If you or someone you know has been dealing with the symptoms of a Tommy John injury and could be in need of surgery, contact us at New York Sports Medicine Institute. Our orthopedics in White Plains, NY can help you regain your strength and return to the field as soon as possible. Schedule an appointment with our highly experienced sports orthopedic surgeon on the Upper East Side today and see how we can help you!

How Do I Know If I Have A Rotator Cuff Injury? Help From Orthopedics in White Plains NY

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Rotator cuff injuries are extremely common, but can often go undiagnosed. Some patients may not even be fully aware of where the rotator cuff is located precisely. A rotator cuff is essentially a group of muscles and tendons that keeps your upper arm bone firmly in its shoulder socket. Individuals who have had rotator cuff injuries can attest to how painful and debilitating it can be, even when you’re only doing everyday activities. In order to know if you do in fact have a rotator cuff injury, it’s vital to understand whether or not you’re at risk, what the common causes are, and the types of symptoms you should be monitoring. If you’ve been dealing with discomfort and pain in your rotator cuff and have been searching for orthopedics in White Plains, NY, contact us at New York Sports Medicine Institute. We offer both orthopedic care and physical therapy treatments for our patients to help them get back on track. Continue reading if you want to learn more about rotator cuff injuries and how you can detect whether you have one or not.

Who is at Risk?

Being that the rotator cuff is responsible for keeping your arm bone stabilized in the shoulder socket, individuals who perform repetitive motions with their arms can be at risk of developing a rotator cuff injury. Some examples include carpenters, painters, and those who are lifting objects repeatedly. Those who play sports such as baseball, tennis, and wrestling, which involve constant repetitive arm motions, are also at risk for a rotator cuff injury to occur. As patients age, their risk for developing this type of injury also increases, making older individuals much more susceptible to rotator cuff injuries.

Common Causes

Some of the common causes of rotator cuff injuries can vary, depending on the severity of your particular injury. Rotator cuff injuries are typically broken down into three distinct categories, such as:

  1. Tendonitis – a condition that can occur if the rotator cuff is being overused, causing inflammation in the tendons.
  2. Bursitis – caused by inflammation of the bursa, or fluid-filled sacs in between the rotator cuff and the arm bone.
  3. Rotator cuff strains or tears – this can be caused by an acute injury or overuse of the rotator cuff over time. This occurs when the tendons that connect muscles to bones becomes overstretched or even torn. This type of rotator cuff injury typically causes immediate and severe pain.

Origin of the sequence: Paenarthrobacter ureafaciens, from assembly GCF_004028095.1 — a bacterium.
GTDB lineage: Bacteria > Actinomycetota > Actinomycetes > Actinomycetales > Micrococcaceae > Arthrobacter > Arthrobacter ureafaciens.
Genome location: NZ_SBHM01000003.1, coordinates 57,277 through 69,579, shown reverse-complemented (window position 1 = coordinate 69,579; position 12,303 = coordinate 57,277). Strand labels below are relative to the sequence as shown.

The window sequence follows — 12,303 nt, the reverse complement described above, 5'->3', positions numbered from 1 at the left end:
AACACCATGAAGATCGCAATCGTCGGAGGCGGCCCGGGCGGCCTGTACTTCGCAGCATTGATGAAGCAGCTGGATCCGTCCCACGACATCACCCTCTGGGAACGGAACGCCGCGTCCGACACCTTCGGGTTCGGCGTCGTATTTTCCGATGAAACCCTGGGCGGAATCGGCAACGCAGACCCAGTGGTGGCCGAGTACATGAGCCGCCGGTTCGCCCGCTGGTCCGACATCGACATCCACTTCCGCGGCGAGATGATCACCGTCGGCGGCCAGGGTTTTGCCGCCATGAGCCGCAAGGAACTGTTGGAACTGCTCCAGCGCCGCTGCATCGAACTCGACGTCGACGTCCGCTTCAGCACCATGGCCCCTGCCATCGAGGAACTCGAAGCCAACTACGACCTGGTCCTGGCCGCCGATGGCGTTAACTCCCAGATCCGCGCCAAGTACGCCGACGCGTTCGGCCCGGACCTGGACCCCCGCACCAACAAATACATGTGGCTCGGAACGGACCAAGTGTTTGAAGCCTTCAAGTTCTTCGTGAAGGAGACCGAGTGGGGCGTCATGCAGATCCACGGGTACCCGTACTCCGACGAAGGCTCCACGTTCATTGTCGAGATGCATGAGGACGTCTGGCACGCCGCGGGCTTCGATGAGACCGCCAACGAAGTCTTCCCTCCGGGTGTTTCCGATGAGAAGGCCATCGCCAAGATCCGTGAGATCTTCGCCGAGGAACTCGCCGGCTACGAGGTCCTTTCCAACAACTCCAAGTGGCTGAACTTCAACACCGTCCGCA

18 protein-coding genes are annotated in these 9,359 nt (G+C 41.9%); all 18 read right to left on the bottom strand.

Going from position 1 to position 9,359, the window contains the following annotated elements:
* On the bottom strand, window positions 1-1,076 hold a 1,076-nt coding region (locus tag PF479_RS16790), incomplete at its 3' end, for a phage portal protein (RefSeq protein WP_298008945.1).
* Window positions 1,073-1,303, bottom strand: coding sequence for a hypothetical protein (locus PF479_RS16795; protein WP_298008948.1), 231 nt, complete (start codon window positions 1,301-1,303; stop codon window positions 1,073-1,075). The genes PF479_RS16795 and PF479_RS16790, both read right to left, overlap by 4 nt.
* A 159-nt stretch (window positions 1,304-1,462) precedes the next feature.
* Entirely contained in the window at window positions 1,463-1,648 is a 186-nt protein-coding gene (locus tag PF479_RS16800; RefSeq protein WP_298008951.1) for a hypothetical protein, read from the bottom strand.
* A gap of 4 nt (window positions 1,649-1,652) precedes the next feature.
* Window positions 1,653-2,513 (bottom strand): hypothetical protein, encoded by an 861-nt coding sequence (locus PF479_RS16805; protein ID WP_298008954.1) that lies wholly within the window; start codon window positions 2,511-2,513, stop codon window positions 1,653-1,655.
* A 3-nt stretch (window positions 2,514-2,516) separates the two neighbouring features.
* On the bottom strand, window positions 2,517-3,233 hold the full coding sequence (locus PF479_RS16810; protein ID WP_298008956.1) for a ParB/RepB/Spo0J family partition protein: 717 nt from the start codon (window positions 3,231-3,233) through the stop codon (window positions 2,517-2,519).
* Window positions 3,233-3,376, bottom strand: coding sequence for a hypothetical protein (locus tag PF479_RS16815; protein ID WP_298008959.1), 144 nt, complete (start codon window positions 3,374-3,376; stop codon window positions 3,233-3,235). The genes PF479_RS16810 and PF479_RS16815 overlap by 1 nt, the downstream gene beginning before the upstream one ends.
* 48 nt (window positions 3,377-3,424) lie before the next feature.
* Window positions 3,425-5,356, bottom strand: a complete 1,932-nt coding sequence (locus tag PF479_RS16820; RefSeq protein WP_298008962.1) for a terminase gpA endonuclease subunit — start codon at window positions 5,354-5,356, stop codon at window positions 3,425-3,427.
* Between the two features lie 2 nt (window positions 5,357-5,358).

Symptoms of a Rotator Cuff Injury

It’s important to note that not all rotator cuff injuries lead to the development of pain. Some rotator cuff injuries can be the result of certain conditions that build up over a period of time. That being said, some common types of symptoms associated with rotator cuff injuries may include the following:

  • The weakening of the shoulder.
  • Tenderness or pain when trying to reach overhead.
  • Pain in the shoulder, which is heightened at night.
  • Difficulty sleeping on the afflicted shoulder.
  • Loss of full range of motion in the shoulder and/or arm.
  • Deep to dull aches in the shoulder and/or arm.
  • Unable to carry out normal activities due to pain or discomfort.

If you have been experiencing any of these symptoms for a duration lasting longer than a week, it’s crucial you visit an orthopedic surgeon.

Diagnosing a Rotator Cuff Injury

A doctor will be able to determine and diagnose your rotator cuff injury by conducting a physical examination, analyzing previous medical history, and utilizing various imaging scans. These scans can include:

  • X-rays.
  • Magnetic resonance imaging (MRI).
  • Ultrasounds.

Your orthopedic surgeon will be looking to see what your arms range of motion is like if there are any tears present, and whether other conditions such as arthritis, can be ruled out.

Treatment Options

If you are diagnosed with a rotator cuff injury, there are several different treatment plans available. These options can range from home remedies to surgery depending on the extent of your injury.

Non-invasive treatment methods have been reported to help improve symptoms by nearly 50%. These various treatments consist of:

  • Applying cold or hot packs to reduce swelling and inflammation.
  • Resting the affected shoulder and wearing a sling for added support.
  • Exercising to help restore and improve your arms range of motion.
  • Over-the-counter anti-inflammatory medications, such as ibuprofen.
  • Physical therapy.

Other forms of treatment, such as surgery and injections, are typically recommended for those who have a much more severe rotator cuff injury. Steroid injections into the shoulder joint can provide temporary relief, but should not be used frequently as they can weaken your tendons. When it comes to surgery, there are various different kinds that can be performed depending on the type of rotator cuff injury you may have developed.

How to Prevent Future Rotator Cuff Injuries

Preventing rotator cuff injuries from happening in the future is possible. If you have had a previous rotator cuff injury, it’s important to consult with your physical therapist so they can provide you with daily stretches and exercises to help strengthen your shoulder. If you have been looking for orthopedics in White Plains, NY visit us at New York Sports Medicine Institute. Not only do we offer superlative orthopedics in White Plains, NY, but we also have highly-experienced physical therapists who work one-on-one with our patients to ensure they stay injury-free. Other prevention methods can consist of taking a break from playing strenuous sports or avoiding repetitive motions involving the arm and shoulder.  

Contact Us For Orthopedics in White Plains, NY

If you have been experiencing pain in your rotator cuff and think you might have an injury, contact us at New York Sports Medicine Institute. Our orthopedics in White Plains, NY are highly-experienced in handling these types of injuries and can help provide you with the appropriate treatment plans necessary. So don’t wait, contact us today to schedule an appointment!

Summary
Photo ofDr. Neil S. Roth M.D.
Name
Dr. Neil S. Roth M.D.
Website
Job Title
Orthopedist
Company
New York Sports Medicine Institute
Address
222 Westchester Avenue,
White Plains, NY, 10604
NYSMI